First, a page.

Every traveller loves to quote Tolkien, as though it gives a sense of mystic or divine purpose to their wanderings – as if they will stumble upon the meaning of life they were searching for, or short of that, some unknown hole-in-the-wall that serves the best pho or felafel or feijoada.
I’m not sure what this blog will be, and I’m not sure if I want you or anyone else to read it. Really it’s just for my own benefit – an effort to make myself put coherent ideas and words to the experiences I will be having, so that the jumble of incessant thought, which my head seems to persistently consist of, will be teased out into meaningful (at least for me) reflections. We’ll see how that goes.
I know the value of staying put. I know how it allows you to become part of a place and develop a sense of community, to be connected and grounded, like the roots of a tree. I even have a tattoo to remind myself just that. I spent almost a decade of my childhood living between two places – two different worlds. I know what it is to say goodbye to friends and family, and am still often incredibly sad at any departures in my life, even if I know I’ll see the person again. From experience, it’s never guaranteed.
I suspect that when I return from my travels I’ll come to the same conclusion, and perhaps will long for this sense of connection more fully. My childhood experiences led me to that desire – but now for something different. I’m choosing to go it alone – to jump into the unknown with a little bit of courage and hopefully not too much stupidity. Rather than plan everything like I would naturally be inclined to do, to have backups for my backups and just-in-case plans for my plan ‘b’s, I’ll be leaving with a one-way flight, a couple visas, a farm in Turkey lined up, and little else.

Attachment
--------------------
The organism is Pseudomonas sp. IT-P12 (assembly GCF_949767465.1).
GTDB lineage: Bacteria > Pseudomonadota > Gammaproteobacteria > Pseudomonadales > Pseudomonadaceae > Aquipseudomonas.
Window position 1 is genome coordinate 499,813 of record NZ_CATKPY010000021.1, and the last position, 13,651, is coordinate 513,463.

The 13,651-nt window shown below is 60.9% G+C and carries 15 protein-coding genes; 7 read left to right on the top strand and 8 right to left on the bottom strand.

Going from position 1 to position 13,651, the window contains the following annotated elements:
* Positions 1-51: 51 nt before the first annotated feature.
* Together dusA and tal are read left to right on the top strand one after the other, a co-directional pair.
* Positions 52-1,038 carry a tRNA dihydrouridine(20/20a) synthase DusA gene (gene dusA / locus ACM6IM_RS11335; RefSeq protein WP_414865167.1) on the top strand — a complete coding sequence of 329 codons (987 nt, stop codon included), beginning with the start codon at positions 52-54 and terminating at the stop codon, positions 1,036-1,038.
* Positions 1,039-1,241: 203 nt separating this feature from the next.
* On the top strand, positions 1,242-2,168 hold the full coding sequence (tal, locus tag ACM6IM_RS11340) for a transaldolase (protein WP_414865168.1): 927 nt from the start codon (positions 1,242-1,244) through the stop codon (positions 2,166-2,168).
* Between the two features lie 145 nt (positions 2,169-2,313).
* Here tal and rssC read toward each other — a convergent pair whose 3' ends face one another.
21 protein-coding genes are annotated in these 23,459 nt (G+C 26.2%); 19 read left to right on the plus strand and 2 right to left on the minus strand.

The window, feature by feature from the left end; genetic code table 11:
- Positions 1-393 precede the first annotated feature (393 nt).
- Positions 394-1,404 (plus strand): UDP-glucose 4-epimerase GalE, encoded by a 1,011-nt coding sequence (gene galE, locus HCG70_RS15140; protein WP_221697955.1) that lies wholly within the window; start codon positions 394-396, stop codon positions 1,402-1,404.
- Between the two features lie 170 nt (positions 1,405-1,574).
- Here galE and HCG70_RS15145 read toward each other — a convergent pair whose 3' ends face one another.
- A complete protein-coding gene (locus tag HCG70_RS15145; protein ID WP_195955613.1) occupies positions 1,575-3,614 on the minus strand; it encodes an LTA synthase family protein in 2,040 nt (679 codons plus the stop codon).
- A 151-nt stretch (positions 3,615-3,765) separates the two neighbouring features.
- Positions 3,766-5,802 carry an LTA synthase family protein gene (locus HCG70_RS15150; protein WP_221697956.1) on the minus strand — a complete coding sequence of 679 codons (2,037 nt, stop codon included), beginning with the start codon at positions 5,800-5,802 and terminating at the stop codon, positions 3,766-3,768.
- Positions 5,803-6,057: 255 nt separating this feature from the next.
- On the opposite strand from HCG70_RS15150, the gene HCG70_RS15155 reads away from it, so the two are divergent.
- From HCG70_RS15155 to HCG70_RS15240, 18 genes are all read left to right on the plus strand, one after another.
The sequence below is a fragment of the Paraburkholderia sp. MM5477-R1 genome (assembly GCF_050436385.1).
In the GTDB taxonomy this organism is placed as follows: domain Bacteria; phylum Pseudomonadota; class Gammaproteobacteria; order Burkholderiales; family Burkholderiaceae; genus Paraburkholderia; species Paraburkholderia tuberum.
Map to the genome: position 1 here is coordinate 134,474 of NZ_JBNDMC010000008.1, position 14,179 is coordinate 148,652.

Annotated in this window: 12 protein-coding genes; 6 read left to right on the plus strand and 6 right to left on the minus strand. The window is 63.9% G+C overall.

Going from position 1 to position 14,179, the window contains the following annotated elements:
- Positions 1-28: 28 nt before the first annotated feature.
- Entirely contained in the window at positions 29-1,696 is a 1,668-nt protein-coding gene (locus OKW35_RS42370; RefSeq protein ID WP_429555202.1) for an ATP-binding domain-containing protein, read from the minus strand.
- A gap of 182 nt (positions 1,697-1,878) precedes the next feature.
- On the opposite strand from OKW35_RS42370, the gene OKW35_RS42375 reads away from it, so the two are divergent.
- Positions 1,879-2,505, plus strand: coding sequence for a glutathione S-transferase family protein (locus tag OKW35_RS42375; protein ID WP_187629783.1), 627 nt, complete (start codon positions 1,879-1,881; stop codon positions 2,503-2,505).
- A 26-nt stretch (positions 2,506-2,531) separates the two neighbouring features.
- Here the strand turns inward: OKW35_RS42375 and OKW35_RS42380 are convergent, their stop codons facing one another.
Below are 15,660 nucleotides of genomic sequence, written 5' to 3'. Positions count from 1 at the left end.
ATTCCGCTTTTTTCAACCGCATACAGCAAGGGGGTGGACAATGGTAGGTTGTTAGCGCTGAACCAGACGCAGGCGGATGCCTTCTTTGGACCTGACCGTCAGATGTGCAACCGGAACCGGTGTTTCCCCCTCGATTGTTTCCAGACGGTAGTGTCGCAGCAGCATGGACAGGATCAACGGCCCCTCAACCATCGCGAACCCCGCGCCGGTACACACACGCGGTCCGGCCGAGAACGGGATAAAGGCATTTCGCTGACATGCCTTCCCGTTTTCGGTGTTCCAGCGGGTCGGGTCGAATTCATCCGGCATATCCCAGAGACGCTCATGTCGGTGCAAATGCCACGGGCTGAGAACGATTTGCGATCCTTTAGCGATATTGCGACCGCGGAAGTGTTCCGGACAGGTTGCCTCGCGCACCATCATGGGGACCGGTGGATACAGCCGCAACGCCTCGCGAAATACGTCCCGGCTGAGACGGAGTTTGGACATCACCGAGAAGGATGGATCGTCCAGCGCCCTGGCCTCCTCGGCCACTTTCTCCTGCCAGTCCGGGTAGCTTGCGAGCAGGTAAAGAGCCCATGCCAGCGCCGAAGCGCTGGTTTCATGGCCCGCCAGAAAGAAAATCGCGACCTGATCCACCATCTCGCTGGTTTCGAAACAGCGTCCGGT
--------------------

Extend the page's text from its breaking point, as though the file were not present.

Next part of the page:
At this point I’m not feeling much fear, but that all could change when it becomes real and I’m sitting in an unfamiliar airport or train station, wondering what’s next or feeling completely alone and lost.
But that is also why I go. To do that which part of me has always dreamed I’d be brave enough to do. To cause myself to be challenged, to grow, to face fear, to question what I know. Of course the reality will be unexpected, possibly mundane, and perhaps genuinely frightening – but I endeavour to experience it all fully and see Jesus through, in and around it all, in the people I meet, the ground I work, and in the joy, fear and discomfort that I feel.
As I write this, I can hear my neighbours from the apartment block across from me singing and playing Indian music, and it’s beautiful. Maybe I’m silly and naïve for picking up and leaving before I’ve properly settled in to where I’m at in life – maybe I’m running away from something, or maybe I suspect that what I’m leaving will still be here when I return. Maybe my travels will lead me to a new place and path, some renewed meaning or motivation… or maybe I’m just lost.